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OIL PAINT

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How do they make Oil paint?

   This is a simplified explanation of how oil paint is made - the paint pigment is ground together with a binder, usually linseed oil, although other oils are used depending on the pigment type. Bees wax can be added, also driers and stabilizers.

    paint pigments in reagent jarsBy hand the process involves - first mixing the paint pigment with the linseed oil to a crumbly mass on a glass or marble slab. Then a small amount at a time, is ground between the slab and a glass Muller (this is a round, flat bottomed glass instrument with a hand grip, like the one shown to the right). Pigment and oil are ground together 'with patience' until a smooth, ultra fine paste is achieved, this is then placed into jars or metal paint tubes and labelled.


glass muller for grinding paint pigmentIn commercial paint manufacture, years ago pigment and binder were ground together between special stones, like those used in an old flour mill. Today the paint pigment and binder, sometimes called a vehicle, are milled together on large steel rollers. The resultant paint then goes through many tests before being put into the familiar paint tubes, a label is applied with full details of the contents and it then arrives on the shelves in an art shop.

 

The more important properties of oil paint. 

   The information on the label will tell you a lot about the paint:- the name of the pigment or pigments used, followed by the pigment number i.e. BurntBurnt Umber PBr7 Umber is PBr 7 - PBr stands for Pigment Brown, PY Pigment Yellow and so on. 
The label also tells you about the vehicle or binder the paint has been made with, the vehicle is often Linseed Oil, although Safflower Oil is regularly used for light colours.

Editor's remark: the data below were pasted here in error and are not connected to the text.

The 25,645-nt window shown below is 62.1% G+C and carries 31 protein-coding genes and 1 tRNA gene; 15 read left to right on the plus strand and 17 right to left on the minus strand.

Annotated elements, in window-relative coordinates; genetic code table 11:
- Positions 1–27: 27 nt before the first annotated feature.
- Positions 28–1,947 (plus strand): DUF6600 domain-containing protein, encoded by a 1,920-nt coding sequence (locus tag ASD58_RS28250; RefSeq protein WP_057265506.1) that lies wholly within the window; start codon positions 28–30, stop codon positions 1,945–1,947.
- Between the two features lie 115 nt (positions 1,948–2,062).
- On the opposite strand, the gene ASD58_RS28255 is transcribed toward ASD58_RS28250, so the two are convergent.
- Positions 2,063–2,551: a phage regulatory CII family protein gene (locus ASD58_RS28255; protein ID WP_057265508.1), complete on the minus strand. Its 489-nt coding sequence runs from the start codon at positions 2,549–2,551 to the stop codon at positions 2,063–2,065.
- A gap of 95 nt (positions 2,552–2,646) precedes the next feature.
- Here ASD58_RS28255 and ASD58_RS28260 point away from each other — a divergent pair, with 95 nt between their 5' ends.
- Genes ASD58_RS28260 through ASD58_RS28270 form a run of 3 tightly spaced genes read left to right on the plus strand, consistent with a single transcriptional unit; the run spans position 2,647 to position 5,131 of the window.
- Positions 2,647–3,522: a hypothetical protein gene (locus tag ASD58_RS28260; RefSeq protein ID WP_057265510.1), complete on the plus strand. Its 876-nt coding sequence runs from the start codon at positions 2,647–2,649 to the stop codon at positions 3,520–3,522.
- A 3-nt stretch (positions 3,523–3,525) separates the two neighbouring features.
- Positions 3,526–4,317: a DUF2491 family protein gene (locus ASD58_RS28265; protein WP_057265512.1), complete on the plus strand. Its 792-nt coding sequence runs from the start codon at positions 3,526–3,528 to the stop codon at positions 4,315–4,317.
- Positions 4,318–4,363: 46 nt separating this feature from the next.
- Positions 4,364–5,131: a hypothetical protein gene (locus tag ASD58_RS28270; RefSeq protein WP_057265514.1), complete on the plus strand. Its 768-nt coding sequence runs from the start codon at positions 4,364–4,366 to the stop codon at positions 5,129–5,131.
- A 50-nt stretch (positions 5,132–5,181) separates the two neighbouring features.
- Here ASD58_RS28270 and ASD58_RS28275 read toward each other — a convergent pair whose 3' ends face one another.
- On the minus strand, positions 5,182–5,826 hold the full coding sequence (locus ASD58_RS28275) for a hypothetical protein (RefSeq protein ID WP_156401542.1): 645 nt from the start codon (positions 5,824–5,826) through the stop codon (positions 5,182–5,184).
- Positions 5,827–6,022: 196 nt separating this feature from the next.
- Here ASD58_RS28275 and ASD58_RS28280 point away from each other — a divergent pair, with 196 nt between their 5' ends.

The light fastness - this is shown by a star or number rating (usually the higher the amount the more lightfast), e.g. a high lightfast rating  would indicate this colour is less likely to fade than a lower rating when used under normal conditions. 
Another symbol or wording is used, to state whether the paint is opaque, semi-opaque or transparent. A caution notice if it is required. 

Back to Colour Mixing
    
    Oil Paint can be transparent, translucent or opaque. If you are not sure
opaque which, an easy way to check is put a dark line on a piece of white card, use a brush to put a thin layer of paint across the line. If you can see the line it's transparent, if the line isn't visible it's opaque, if the line is indistinct but visible it's translucent (often referred to as semi-opaque).

    Another property of oil paint is its drying rate. The earth colours (as they are often referred to) tend to dry the fastest. These are usually made from iron oxide:- Burnt Umber, Burnt Sienna, Raw Umber, Raw Sienna, Light Red, Mars Red, Mars Violet and Mars Orange. These are often applied at the beginning of a painting, their fast drying makes then good for underpainting. 

The slow dryers tend to be Titanium and Zinc White, Alizarin Crimson, some Yellows, Green Earth and Ivory Black. These are often applied towards the end of a painting, this helps maintain the 'fat over lean' principal more information on this can be found on the techniques page.

Back to Colour Mixing

Paint has three other properties concerned with it's colour:- 1) Hue; 2) Value; 3) Chroma, this is covered on the Colour page.

Oil Paint can also be thinned, usually with a solvent like Zest-it or painting medium, this gives different qualities to the handling of the paint and the way it behaves after being applied to the canvas. It can also be used 'as is' straight from the tube, especially where texture is needed. Some people also add wax paste to the paint, this again will give a different look and feel to the paint.

Copyright© Jacqui Blackman 1999



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